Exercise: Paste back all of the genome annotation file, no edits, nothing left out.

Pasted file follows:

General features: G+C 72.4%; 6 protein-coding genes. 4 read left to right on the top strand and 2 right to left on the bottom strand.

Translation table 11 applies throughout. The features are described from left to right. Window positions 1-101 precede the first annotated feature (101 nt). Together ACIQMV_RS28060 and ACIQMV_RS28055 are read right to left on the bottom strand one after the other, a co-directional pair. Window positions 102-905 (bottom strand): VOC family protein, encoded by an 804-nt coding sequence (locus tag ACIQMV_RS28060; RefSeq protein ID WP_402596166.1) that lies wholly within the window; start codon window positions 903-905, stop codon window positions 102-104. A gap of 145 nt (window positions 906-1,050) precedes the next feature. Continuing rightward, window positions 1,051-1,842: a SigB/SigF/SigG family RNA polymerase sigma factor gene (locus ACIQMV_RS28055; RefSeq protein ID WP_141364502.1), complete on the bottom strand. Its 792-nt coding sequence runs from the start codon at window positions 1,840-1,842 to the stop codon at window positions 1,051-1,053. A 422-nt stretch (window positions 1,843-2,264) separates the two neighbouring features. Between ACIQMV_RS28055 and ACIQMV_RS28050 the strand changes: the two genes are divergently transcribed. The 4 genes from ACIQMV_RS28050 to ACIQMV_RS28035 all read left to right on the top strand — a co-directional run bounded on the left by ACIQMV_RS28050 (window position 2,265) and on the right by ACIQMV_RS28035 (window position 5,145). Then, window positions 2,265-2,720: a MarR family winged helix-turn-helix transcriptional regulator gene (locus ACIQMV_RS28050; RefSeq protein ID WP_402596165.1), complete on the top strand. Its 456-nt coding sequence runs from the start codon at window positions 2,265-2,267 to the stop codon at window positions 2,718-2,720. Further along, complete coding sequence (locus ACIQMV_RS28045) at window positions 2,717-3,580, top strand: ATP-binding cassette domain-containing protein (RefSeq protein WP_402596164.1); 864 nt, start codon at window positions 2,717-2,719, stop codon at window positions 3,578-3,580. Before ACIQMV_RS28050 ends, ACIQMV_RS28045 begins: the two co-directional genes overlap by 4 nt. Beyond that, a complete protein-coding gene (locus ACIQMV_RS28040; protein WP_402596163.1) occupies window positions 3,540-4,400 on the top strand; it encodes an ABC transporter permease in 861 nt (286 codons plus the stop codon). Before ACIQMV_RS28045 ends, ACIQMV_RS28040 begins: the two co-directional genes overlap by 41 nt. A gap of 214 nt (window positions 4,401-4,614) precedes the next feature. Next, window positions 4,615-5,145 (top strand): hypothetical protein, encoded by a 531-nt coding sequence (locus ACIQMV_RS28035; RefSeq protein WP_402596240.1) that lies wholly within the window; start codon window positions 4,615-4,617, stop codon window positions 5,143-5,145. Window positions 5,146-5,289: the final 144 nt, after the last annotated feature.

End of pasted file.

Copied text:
General features: G+C 72.4%; 6 protein-coding genes. 4 read left to right on the top strand and 2 right to left on the bottom strand.

Translation table 11 applies throughout. The features are described from left to right. Window positions 1-101 precede the first annotated feature (101 nt). Together ACIQMV_RS28060 and ACIQMV_RS28055 are read right to left on the bottom strand one after the other, a co-directional pair. Window positions 102-905 (bottom strand): VOC family protein, encoded by an 804-nt coding sequence (locus tag ACIQMV_RS28060; RefSeq protein ID WP_402596166.1) that lies wholly within the window; start codon window positions 903-905, stop codon window positions 102-104. A gap of 145 nt (window positions 906-1,050) precedes the next feature. Continuing rightward, window positions 1,051-1,842: a SigB/SigF/SigG family RNA polymerase sigma factor gene (locus ACIQMV_RS28055; RefSeq protein ID WP_141364502.1), complete on the bottom strand. Its 792-nt coding sequence runs from the start codon at window positions 1,840-1,842 to the stop codon at window positions 1,051-1,053. A 422-nt stretch (window positions 1,843-2,264) separates the two neighbouring features. Between ACIQMV_RS28055 and ACIQMV_RS28050 the strand changes: the two genes are divergently transcribed. The 4 genes from ACIQMV_RS28050 to ACIQMV_RS28035 all read left to right on the top strand — a co-directional run bounded on the left by ACIQMV_RS28050 (window position 2,265) and on the right by ACIQMV_RS28035 (window position 5,145). Then, window positions 2,265-2,720: a MarR family winged helix-turn-helix transcriptional regulator gene (locus ACIQMV_RS28050; RefSeq protein ID WP_402596165.1), complete on the top strand. Its 456-nt coding sequence runs from the start codon at window positions 2,265-2,267 to the stop codon at window positions 2,718-2,720. Further along, complete coding sequence (locus ACIQMV_RS28045) at window positions 2,717-3,580, top strand: ATP-binding cassette domain-containing protein (RefSeq protein WP_402596164.1); 864 nt, start codon at window positions 2,717-2,719, stop codon at window positions 3,578-3,580. Before ACIQMV_RS28050 ends, ACIQMV_RS28045 begins: the two co-directional genes overlap by 4 nt. Beyond that, a complete protein-coding gene (locus ACIQMV_RS28040; protein WP_402596163.1) occupies window positions 3,540-4,400 on the top strand; it encodes an ABC transporter permease in 861 nt (286 codons plus the stop codon). Before ACIQMV_RS28045 ends, ACIQMV_RS28040 begins: the two co-directional genes overlap by 41 nt. A gap of 214 nt (window positions 4,401-4,614) precedes the next feature. Next, window positions 4,615-5,145 (top strand): hypothetical protein, encoded by a 531-nt coding sequence (locus ACIQMV_RS28035; RefSeq protein WP_402596240.1) that lies wholly within the window; start codon window positions 4,615-4,617, stop codon window positions 5,143-5,145. Window positions 5,146-5,289: the final 144 nt, after the last annotated feature.